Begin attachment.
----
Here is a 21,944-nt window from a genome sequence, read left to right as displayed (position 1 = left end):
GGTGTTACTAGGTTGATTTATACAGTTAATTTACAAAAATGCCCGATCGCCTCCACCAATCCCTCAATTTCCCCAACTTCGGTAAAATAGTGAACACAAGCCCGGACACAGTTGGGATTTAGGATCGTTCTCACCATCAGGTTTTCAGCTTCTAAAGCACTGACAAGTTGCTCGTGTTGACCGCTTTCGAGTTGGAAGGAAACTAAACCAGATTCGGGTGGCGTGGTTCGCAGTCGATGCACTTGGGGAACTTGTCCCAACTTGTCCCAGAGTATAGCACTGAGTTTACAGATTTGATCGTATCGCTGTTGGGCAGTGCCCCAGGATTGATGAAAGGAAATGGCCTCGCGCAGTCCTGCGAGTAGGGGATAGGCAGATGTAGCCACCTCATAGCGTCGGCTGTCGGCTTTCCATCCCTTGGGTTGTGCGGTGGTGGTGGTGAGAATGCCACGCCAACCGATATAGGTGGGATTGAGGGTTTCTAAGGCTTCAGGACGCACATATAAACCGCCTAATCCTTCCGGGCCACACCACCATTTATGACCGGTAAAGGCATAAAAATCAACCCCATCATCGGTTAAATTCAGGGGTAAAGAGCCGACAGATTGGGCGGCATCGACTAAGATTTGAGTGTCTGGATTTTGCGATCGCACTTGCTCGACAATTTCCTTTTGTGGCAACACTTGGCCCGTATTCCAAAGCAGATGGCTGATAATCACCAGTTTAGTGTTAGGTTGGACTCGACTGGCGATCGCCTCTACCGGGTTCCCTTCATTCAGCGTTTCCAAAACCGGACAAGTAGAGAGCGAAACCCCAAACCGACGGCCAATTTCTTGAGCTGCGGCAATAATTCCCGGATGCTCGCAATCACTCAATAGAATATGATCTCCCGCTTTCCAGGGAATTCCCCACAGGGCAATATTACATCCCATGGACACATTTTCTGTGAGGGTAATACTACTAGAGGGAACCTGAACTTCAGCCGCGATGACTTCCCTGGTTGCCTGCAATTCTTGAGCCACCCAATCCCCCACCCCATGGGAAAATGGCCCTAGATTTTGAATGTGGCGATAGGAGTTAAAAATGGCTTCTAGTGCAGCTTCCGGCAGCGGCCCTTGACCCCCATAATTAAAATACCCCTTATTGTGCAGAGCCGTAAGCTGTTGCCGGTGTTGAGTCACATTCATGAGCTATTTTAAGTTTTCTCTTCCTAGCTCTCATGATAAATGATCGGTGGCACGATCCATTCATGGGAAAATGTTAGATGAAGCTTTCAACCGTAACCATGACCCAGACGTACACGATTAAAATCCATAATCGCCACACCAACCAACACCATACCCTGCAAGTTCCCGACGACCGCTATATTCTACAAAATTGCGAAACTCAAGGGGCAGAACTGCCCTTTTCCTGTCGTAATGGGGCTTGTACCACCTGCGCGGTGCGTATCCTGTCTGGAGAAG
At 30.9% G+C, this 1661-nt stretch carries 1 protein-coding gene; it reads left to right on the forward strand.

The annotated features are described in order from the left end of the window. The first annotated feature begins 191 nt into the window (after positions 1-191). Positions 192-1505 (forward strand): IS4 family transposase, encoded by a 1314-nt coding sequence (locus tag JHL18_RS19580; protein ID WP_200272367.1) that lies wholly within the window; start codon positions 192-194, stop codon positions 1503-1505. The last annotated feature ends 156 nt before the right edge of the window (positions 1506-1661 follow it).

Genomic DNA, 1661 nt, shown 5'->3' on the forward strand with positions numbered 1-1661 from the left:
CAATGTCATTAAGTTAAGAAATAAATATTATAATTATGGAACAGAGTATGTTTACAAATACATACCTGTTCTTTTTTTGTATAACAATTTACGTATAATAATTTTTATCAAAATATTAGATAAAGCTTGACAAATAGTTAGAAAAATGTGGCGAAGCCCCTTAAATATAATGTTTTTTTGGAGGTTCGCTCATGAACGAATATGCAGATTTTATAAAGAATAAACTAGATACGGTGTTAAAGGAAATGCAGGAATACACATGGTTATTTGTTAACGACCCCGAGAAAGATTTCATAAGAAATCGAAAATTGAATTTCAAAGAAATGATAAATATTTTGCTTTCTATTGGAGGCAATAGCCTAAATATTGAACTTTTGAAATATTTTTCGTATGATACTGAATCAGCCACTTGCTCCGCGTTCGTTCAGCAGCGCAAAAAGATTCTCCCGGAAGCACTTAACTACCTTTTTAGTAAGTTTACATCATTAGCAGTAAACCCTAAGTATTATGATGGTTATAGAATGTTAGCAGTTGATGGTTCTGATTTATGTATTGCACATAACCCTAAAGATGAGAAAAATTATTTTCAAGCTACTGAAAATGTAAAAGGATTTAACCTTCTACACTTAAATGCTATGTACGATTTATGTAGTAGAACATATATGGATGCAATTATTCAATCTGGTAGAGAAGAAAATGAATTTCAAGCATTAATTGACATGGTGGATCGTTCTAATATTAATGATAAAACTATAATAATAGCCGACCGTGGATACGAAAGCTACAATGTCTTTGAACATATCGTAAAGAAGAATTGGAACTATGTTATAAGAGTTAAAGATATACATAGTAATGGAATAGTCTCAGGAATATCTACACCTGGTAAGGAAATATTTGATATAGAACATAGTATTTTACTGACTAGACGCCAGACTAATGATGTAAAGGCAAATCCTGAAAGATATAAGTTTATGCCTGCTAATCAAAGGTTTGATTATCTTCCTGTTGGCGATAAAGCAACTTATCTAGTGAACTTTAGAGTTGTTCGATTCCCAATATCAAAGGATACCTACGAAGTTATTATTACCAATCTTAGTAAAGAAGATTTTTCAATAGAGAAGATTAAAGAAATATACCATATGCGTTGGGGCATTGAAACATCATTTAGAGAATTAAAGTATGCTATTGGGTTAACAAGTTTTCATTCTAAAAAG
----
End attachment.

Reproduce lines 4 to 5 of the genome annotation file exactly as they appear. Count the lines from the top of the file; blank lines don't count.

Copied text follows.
The annotated features are described in order from the left end of the window. The first annotated feature begins 191 nt into the window (after positions 1-191). Positions 192-1505 (forward strand): IS4 family transposase, encoded by a 1314-nt coding sequence (locus tag JHL18_RS19580; protein ID WP_200272367.1) that lies wholly within the window; start codon positions 192-194, stop codon positions 1503-1505. The last annotated feature ends 156 nt before the right edge of the window (positions 1506-1661 follow it).

Genomic DNA, 1661 nt, shown 5'->3' on the forward strand with positions numbered 1-1661 from the left: